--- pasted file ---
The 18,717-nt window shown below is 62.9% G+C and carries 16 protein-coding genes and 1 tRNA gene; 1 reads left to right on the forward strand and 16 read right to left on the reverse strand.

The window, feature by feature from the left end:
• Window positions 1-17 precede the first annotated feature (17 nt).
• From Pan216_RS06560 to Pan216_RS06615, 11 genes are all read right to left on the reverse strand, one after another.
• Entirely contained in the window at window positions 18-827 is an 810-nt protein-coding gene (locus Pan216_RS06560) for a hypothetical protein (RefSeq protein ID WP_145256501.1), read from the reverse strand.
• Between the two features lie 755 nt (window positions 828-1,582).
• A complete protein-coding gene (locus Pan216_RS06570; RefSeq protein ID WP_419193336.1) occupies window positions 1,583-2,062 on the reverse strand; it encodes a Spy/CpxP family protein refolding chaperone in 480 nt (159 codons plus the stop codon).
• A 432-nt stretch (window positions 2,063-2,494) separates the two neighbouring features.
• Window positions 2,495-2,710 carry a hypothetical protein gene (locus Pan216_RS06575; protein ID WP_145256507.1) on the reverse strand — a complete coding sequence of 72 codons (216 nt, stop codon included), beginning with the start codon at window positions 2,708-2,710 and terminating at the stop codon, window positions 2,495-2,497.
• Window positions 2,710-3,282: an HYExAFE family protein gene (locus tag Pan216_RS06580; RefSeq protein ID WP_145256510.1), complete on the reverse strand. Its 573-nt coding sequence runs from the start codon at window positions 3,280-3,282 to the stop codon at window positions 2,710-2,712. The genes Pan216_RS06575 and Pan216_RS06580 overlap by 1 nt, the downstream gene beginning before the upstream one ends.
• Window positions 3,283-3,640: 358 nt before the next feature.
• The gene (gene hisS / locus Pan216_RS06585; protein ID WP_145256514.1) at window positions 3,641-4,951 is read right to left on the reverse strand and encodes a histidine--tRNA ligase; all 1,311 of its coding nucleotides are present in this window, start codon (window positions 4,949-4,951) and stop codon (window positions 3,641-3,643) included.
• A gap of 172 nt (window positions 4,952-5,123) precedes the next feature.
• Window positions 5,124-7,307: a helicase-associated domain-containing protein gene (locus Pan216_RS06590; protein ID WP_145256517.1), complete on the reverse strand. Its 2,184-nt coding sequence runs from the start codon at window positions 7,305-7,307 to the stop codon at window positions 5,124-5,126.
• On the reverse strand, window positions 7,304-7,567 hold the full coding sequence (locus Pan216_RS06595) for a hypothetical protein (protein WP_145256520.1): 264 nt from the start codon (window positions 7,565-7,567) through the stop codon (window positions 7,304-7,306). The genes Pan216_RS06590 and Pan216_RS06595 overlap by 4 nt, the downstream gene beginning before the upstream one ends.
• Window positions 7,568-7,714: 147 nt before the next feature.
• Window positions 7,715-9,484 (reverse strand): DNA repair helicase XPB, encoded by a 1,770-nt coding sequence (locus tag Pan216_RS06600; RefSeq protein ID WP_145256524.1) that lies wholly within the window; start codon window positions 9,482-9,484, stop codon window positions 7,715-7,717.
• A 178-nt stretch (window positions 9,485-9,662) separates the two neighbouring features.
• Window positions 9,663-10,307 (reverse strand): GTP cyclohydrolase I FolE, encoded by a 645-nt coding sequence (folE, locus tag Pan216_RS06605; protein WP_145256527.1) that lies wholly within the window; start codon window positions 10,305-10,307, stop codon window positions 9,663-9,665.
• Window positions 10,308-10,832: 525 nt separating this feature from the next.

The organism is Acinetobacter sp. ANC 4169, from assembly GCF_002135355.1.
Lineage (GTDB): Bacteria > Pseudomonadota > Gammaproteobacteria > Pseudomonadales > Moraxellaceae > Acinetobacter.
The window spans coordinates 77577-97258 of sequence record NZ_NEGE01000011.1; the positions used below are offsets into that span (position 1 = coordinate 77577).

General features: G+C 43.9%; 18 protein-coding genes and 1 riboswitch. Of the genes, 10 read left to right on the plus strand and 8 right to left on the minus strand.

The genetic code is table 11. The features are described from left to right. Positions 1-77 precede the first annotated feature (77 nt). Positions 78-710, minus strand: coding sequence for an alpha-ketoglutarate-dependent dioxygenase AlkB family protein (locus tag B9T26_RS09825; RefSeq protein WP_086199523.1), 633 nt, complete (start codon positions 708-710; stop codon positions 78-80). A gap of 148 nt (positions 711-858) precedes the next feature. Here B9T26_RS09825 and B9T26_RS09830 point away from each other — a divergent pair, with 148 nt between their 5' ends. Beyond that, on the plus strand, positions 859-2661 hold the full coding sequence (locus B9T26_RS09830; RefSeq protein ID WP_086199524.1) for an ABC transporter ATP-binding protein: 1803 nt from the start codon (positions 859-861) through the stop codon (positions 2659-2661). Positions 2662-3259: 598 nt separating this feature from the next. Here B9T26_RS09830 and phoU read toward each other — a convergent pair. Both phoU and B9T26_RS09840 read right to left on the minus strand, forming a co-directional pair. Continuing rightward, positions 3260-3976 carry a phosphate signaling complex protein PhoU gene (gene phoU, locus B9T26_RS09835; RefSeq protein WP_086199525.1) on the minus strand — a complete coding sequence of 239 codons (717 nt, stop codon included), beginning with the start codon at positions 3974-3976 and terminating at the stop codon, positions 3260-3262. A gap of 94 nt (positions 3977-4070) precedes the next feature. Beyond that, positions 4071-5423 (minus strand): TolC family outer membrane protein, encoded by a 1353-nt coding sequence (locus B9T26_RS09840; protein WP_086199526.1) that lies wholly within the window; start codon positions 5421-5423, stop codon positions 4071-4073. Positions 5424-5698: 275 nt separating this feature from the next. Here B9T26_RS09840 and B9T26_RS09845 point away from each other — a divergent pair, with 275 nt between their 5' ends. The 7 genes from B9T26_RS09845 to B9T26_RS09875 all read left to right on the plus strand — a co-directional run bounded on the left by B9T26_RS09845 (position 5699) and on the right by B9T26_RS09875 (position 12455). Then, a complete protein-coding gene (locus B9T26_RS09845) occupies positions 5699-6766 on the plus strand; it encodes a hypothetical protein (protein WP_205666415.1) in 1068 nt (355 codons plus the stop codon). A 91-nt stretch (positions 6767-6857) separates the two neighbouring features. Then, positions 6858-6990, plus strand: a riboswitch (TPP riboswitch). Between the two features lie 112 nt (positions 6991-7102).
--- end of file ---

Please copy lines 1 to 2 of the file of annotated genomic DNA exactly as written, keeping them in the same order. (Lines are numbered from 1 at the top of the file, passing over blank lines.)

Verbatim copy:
The 18,717-nt window shown below is 62.9% G+C and carries 16 protein-coding genes and 1 tRNA gene; 1 reads left to right on the forward strand and 16 read right to left on the reverse strand.

The window, feature by feature from the left end: